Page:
So, you’ve got an old computer, and you don’t know what to do with it. Sure, it can’t play new video games, maybe can’t run the latest and greatest software, don’t fret, it’s not totally worthless. Converting your old computer in to a home data server opens a range of possibilities, and a range of new things you can do with your computer(s) and the network.
So, how do you do it? Well, if it’s already set up for Windows Networking, you’ve got the basics set up for a Windows file server, and can simply use your local area network for transferring/working with files, however, this article is going to show you the more effective, and more powerful way: setting up a Linux file server.
The first step is to pick a Linux distro, DistroWatch.com lists the most popular distributions, and reviews a range of distributions, we’re going to use the Ubuntu [5.10] operating system, with a server installation, simply because it’s the operating system this author uses for his desktop, and is quickly becoming the most popular distribution around.
Your old computer likely has enough memory, and a powerful enough CPU to run Ubuntu, however, if you intend to use this server as a major central file server, it will likely need a new hard-drive. You can deal with that on your own.
When you insert the Ubuntu CD, and boot to it, instead of just pressing [enter] at the boot screen, type ‘server’ then press enter – this will prevent it from installing any of the *-desktop packages, and not setting up any unneeded applications.
After following the steps of installation, you will be prompted with a logon screen – enter the username and password you provided during installation, and you are in your brand new Linux system. From here, you can do everything from browse the web, to set up the computer for various networking tasks, to play a range of Linux-based games.
Package management is a critical part of running a Linux system, luckily Ubuntu comes with two distinct and useful tools to aid in your package managing. Aptitude [which, is actually just a UI for apt-get] and apt-get.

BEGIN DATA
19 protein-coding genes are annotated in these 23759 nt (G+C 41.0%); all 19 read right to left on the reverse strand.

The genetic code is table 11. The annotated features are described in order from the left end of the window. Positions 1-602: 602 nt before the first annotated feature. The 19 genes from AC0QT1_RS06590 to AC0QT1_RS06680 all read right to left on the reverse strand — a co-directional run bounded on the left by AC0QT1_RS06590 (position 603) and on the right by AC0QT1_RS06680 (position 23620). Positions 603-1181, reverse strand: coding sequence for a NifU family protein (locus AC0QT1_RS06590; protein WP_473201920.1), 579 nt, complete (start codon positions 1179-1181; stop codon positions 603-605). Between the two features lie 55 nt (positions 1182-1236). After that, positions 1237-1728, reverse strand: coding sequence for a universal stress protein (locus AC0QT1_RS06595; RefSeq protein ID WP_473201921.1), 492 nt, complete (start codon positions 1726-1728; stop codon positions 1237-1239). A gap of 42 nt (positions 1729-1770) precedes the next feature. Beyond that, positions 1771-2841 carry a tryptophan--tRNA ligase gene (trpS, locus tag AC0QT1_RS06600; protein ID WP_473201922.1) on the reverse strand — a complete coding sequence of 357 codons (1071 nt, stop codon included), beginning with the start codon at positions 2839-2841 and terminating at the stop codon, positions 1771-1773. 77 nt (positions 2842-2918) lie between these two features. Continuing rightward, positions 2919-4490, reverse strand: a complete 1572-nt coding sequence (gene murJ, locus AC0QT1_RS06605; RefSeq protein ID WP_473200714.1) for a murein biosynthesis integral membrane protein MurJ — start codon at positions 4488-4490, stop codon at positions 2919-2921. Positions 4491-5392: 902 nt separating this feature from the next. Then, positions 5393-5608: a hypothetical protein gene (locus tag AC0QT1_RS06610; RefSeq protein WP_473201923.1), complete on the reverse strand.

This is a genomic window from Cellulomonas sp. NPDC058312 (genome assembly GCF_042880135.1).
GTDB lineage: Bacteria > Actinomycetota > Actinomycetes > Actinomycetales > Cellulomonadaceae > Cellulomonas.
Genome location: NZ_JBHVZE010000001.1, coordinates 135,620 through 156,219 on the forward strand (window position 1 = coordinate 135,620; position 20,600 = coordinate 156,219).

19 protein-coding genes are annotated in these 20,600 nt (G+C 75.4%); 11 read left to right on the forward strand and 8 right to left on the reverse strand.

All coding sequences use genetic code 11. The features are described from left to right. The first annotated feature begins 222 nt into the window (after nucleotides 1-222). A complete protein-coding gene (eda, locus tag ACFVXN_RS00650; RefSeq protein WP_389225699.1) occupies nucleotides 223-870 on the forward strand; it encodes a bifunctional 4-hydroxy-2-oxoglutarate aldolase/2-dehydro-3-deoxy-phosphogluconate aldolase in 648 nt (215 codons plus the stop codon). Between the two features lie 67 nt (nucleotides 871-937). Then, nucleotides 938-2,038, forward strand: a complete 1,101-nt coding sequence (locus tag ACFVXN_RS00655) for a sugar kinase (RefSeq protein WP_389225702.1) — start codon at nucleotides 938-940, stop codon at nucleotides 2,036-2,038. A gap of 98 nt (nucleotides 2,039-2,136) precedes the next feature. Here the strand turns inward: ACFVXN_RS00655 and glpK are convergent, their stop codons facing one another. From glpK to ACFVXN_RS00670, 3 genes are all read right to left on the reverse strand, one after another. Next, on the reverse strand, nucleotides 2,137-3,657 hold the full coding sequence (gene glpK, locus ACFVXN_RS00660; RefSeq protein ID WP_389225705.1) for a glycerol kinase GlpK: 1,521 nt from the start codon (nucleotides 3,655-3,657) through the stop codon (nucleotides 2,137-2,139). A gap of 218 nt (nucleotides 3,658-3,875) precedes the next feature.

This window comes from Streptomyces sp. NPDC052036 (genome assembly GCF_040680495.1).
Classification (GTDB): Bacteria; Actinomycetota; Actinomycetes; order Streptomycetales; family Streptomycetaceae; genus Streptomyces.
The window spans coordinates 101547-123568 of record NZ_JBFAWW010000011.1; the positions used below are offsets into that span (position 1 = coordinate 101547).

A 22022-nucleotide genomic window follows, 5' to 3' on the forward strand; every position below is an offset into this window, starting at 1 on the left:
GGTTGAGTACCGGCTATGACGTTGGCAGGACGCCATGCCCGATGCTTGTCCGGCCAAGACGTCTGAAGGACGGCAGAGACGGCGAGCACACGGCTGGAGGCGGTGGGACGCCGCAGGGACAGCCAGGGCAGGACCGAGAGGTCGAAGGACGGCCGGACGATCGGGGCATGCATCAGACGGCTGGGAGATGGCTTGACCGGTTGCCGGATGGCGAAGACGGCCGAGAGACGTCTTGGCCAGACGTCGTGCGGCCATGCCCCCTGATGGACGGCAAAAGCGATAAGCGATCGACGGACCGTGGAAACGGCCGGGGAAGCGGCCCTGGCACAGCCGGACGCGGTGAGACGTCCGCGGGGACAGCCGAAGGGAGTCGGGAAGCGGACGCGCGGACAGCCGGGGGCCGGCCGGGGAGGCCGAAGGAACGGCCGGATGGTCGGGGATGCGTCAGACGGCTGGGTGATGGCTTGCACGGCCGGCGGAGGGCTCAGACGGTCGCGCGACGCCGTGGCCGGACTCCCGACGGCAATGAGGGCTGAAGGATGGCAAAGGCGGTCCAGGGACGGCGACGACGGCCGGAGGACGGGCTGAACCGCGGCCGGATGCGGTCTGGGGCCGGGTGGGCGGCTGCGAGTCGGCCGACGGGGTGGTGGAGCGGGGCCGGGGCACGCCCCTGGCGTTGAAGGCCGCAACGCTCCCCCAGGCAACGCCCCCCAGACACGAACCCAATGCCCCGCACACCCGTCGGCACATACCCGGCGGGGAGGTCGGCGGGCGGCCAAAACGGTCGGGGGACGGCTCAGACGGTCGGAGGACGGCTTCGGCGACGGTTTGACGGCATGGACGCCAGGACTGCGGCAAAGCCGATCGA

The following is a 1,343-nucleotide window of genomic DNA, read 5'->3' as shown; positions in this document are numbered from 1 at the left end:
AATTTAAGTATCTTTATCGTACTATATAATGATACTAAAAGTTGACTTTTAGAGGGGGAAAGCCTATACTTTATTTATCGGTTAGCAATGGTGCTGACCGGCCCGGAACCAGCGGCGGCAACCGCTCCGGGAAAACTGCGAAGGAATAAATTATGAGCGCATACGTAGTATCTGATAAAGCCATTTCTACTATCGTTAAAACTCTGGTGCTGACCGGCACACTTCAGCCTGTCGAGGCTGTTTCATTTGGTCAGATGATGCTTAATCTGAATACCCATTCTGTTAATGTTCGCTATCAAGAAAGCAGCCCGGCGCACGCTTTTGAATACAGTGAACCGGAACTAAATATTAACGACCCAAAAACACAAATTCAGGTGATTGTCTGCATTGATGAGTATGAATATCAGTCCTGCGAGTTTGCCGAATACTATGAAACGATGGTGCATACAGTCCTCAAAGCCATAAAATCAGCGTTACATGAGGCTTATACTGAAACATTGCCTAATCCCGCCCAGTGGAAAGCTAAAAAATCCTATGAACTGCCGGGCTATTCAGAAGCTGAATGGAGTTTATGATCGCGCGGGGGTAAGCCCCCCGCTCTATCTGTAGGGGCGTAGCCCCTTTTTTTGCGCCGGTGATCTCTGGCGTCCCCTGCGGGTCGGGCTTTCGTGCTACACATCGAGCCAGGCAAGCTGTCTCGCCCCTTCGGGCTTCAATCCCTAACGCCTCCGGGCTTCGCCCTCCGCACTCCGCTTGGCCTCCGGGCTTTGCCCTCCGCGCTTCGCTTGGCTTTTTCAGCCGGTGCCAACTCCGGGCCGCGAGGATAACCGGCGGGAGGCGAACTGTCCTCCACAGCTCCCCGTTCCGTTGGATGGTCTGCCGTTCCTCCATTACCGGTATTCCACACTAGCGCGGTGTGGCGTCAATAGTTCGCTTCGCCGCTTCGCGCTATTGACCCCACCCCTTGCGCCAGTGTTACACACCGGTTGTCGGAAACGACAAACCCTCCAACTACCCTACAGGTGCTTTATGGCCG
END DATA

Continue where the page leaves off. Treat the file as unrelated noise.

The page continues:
A package called “samba” will allow you to set up proper networking between Linux and Windows computers (at least, we hope you’ve got your networking issues sorted out). Running “sudo apt-get install samba” in your new command line will tell the apt-get application to install the samba package, and set it up with default settings.
Once samba is installed, you’ll want to set it up to share certain files/directories, and set them up on your network – samba networking is a massive topic of it’s own, and way beyond the scope of this article, however, running “man samba” will give you the samba manual file, which lists off a series of other manuals to look at. Google’s always helpful too. 🙂
Now, once you have networking and samba set up, you should be able to transfer files between Windows and Linux through Network Neighborhood/smbclient – you’ve now got a basic data server set up. That was easy, wasn’t it?
For those who want to go further, Pure-FTPd will allow you to set up a fully featured FTP (file transfer protocol) server on this box, which you could use to access your files remotely from any computer set up with an FTP client (Windows Explorer has one built in!), setting up an Apache based web-server is fairly simple with Ubuntu’s apt-get packages, and OpenSSH allows the user to remotely log in to the Linux shell from any computer equipped with an SSH client.
A slight advancement to this system could allow you to set up Bash scripts combined with cron would allow you to set up scripts which immediately backup files every X days, or scripts to do certain processing to files at certain times – the possibilities are effectively endless.